Castaway, The Movie
edited: Wednesday, December 05, 2007
By David Stanley
Rated "G" by the Author.
Posted: Monday, March 11, 2002
Become a Fan
In early 2001 moviegoers worldwide got a taste of the savage beauty of Fiji's westernmost islands from Robert Zemeckis' film Castaway.
In early 2001 moviegoers worldwide got a taste of the savage beauty of Fiji's westernmost islands from Robert Zemeckis' film Castaway. The story revolves around a Federal Express employee (Tom Hanks) who becomes stranded on an uninhabited tropical isle after his plane goes down in the Pacific. The planewrecked air courier eventually spends four years on the island, and to achieve the desperate look needed to play his role, Hanks had to lose 40 pounds and grow a ragged beard. Thus Castaway was filmed in two stages eight months apart, with the second portion shot on location in the western Mamanucas in early 2000. For this event around a hundred members of the film crew descended on tiny Monuriki Island, between Matamanoa and Tokoriki.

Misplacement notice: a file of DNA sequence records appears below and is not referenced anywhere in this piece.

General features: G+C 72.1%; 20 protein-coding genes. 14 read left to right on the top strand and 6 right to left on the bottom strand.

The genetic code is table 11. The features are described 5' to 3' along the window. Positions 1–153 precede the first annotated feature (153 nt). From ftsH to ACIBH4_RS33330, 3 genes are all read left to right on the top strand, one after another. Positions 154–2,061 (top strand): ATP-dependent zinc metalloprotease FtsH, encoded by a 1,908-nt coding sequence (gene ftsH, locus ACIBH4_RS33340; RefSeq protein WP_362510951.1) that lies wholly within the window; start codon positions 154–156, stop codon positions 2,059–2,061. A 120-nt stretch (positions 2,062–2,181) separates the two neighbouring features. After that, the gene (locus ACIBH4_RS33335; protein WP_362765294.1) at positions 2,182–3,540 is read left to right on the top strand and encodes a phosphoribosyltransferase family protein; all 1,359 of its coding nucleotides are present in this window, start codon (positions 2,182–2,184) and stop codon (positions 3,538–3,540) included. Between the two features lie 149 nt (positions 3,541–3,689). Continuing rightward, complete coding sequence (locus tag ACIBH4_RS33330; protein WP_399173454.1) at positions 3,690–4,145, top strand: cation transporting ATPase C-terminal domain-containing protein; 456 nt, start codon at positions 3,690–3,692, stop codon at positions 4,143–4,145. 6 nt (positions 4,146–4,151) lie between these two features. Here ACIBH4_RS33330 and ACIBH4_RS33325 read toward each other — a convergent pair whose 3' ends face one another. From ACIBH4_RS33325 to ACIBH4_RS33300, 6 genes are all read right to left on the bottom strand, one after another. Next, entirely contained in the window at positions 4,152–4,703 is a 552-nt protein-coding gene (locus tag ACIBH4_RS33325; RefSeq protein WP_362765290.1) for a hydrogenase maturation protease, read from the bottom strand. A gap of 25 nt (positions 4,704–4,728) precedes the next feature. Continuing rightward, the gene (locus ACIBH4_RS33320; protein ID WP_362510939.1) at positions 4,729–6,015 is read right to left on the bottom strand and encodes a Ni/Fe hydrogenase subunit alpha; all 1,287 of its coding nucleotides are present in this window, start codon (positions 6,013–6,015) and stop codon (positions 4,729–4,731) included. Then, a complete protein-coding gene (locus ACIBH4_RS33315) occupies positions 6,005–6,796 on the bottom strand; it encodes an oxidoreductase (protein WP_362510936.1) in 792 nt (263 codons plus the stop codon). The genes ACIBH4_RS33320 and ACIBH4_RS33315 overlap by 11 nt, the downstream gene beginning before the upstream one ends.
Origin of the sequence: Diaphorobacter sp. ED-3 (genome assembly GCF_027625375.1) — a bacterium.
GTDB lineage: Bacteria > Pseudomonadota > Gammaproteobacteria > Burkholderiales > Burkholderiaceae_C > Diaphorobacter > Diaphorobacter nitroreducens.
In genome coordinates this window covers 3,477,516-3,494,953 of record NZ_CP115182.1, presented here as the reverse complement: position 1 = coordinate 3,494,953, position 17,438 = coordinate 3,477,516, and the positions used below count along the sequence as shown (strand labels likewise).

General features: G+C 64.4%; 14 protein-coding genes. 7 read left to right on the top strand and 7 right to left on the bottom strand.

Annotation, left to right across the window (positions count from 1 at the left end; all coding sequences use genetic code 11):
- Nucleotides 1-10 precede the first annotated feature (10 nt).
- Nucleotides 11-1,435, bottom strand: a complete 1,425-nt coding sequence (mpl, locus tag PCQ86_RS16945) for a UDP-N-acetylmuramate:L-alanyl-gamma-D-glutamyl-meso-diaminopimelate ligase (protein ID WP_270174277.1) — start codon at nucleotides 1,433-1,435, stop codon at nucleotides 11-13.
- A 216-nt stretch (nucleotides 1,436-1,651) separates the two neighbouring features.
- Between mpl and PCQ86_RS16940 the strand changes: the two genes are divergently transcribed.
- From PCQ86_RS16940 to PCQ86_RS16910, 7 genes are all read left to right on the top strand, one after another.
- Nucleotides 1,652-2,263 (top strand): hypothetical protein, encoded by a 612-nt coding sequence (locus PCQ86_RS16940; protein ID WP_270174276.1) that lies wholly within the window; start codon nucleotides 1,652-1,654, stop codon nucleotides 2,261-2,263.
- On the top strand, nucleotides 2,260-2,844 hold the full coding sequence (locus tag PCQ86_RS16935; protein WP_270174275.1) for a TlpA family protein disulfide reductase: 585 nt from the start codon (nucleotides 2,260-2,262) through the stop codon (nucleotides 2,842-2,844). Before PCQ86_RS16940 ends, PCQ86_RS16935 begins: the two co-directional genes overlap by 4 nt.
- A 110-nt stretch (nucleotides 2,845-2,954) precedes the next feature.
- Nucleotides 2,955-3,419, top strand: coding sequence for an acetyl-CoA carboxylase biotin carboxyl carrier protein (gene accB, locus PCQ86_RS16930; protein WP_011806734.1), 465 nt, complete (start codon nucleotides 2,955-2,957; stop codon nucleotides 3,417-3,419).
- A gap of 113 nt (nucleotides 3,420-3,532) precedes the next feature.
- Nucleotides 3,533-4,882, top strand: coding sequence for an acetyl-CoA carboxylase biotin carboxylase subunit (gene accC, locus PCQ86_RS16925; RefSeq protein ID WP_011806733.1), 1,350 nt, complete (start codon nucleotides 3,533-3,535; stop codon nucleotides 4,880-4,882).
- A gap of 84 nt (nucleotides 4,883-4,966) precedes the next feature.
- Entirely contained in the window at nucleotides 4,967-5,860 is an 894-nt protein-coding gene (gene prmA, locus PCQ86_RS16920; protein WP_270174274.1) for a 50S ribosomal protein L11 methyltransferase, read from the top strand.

At the time, concerns were raised that there might be a repeat of the damaging controversy surrounding the filming of The Beach in Thailand, when Leonardo DiCaprio and 20th Century Fox were accused of inflicting serious environmental damage on Maya Beach in Krabi's Phi Phi Islands National Park. The avoid this, Zemeckis was careful to have veteran naturalist and author Dick Watling prepare an environmental code of conduct for the filming, and the film crew followed Watling's recommendations carefully. Later, when environmentalists from the World Wide Fund for Nature in Suva investigated the affair, they gave Zemeckis and his team high marks.
Ironically, 50-odd feral goats have long ravaged the vegetation on Monuriki, threatening the island's rare crested iguanas with extinction. The filmmakers offered to pay the Fijian landowners a bounty of F$100 per goat to remove the beasts, but their offer was refused. To Monuriki's customary owners on nearby Yanuya Island, a steady supply of goat meat is worth more than money or iguanas. Although no Fijians appear in Castaway, it conveys well the spellbinding scenery of this exotic region. Excerpted from the 8th edition of Moon Fiji.
Web Site: Moon Handbooks Fiji
Want to review or comment on this article?
Click here to login!
Need a FREE Reader Membership?
Click here for your Membership!
|Reviewed by Mark